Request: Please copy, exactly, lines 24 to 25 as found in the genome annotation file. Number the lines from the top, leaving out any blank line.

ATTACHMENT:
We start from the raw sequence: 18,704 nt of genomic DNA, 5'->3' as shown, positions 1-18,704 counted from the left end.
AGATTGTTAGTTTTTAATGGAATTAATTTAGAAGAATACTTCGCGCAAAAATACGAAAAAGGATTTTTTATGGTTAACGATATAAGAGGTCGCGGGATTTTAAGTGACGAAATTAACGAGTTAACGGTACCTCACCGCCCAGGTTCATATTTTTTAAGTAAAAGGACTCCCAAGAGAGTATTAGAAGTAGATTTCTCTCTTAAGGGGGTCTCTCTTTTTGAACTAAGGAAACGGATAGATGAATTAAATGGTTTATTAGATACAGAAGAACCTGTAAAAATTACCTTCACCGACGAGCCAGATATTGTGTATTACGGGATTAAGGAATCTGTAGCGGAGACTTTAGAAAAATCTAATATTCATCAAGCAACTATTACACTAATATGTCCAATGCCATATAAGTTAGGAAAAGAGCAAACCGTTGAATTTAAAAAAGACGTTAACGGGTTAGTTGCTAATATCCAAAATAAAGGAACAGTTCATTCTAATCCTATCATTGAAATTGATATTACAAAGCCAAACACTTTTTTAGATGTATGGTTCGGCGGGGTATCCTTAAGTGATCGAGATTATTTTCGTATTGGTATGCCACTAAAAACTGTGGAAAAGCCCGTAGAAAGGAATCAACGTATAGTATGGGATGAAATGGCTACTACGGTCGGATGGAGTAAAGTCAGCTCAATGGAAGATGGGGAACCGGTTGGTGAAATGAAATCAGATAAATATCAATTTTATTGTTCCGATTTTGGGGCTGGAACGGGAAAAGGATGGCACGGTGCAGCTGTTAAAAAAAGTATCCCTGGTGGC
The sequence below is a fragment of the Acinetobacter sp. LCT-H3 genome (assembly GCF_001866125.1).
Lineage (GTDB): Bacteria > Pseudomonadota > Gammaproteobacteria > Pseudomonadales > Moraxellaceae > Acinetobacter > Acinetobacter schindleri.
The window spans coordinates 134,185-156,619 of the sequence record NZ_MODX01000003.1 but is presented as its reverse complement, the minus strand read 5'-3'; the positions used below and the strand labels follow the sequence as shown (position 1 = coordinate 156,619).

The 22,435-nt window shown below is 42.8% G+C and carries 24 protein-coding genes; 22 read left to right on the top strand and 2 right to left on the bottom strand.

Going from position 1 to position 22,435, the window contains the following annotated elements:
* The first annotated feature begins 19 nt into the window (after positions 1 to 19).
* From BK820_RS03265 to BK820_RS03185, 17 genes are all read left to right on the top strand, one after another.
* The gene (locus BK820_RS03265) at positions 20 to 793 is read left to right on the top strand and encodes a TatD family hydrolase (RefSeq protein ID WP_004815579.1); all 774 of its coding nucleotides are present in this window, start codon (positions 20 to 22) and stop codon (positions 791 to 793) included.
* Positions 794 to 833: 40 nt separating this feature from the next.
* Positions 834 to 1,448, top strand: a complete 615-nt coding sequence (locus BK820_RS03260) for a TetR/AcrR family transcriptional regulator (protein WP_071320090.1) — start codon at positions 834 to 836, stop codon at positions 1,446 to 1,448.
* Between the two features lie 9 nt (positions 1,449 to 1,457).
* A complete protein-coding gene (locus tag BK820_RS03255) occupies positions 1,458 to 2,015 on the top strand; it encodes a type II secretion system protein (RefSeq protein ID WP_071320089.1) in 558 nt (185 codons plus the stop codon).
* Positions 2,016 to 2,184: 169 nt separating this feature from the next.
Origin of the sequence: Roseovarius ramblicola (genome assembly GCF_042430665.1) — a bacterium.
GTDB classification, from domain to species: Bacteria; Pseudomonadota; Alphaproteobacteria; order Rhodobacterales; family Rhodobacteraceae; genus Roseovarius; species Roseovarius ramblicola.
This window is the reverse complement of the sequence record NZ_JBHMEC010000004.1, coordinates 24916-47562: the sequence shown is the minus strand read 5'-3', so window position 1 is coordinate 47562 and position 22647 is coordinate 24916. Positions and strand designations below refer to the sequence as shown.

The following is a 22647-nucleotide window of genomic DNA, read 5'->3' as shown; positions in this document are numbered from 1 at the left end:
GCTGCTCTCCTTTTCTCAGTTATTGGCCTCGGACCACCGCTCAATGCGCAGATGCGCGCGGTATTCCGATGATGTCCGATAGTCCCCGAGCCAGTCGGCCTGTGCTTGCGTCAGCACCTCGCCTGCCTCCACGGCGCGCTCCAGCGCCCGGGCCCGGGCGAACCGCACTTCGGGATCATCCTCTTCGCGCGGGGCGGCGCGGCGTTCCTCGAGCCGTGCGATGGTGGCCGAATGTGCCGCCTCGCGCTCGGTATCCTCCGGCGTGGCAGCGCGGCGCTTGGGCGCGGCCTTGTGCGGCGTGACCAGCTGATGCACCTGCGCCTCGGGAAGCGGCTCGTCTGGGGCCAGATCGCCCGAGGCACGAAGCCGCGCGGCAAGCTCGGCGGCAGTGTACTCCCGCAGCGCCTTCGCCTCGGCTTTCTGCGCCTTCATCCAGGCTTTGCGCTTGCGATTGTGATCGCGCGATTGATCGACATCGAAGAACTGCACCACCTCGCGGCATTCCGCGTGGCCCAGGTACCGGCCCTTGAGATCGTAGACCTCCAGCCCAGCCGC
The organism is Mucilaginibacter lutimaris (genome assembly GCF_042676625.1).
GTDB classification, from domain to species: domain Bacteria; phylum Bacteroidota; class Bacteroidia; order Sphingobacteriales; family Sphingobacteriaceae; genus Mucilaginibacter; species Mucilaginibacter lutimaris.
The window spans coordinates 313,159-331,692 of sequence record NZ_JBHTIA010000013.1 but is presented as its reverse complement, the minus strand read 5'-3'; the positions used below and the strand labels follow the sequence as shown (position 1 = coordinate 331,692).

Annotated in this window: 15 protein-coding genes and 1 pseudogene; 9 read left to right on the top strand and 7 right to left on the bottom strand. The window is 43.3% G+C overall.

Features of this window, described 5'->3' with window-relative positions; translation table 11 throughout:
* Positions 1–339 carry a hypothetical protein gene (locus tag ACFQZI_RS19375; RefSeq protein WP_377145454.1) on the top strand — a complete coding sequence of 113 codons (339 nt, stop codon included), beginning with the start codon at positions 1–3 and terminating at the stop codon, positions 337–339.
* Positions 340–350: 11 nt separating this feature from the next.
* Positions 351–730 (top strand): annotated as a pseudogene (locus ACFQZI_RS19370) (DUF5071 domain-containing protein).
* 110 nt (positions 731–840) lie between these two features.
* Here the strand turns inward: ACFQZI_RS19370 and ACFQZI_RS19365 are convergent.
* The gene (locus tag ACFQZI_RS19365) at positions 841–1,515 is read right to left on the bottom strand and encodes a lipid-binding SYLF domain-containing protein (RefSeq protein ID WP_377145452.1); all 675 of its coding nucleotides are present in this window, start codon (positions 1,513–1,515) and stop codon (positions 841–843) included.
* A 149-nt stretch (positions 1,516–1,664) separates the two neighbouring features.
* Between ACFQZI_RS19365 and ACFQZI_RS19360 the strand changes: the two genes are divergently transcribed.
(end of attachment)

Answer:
Annotated in this window: 15 protein-coding genes and 1 pseudogene; 9 read left to right on the top strand and 7 right to left on the bottom strand. The window is 43.3% G+C overall.

Features of this window, described 5'->3' with window-relative positions; translation table 11 throughout: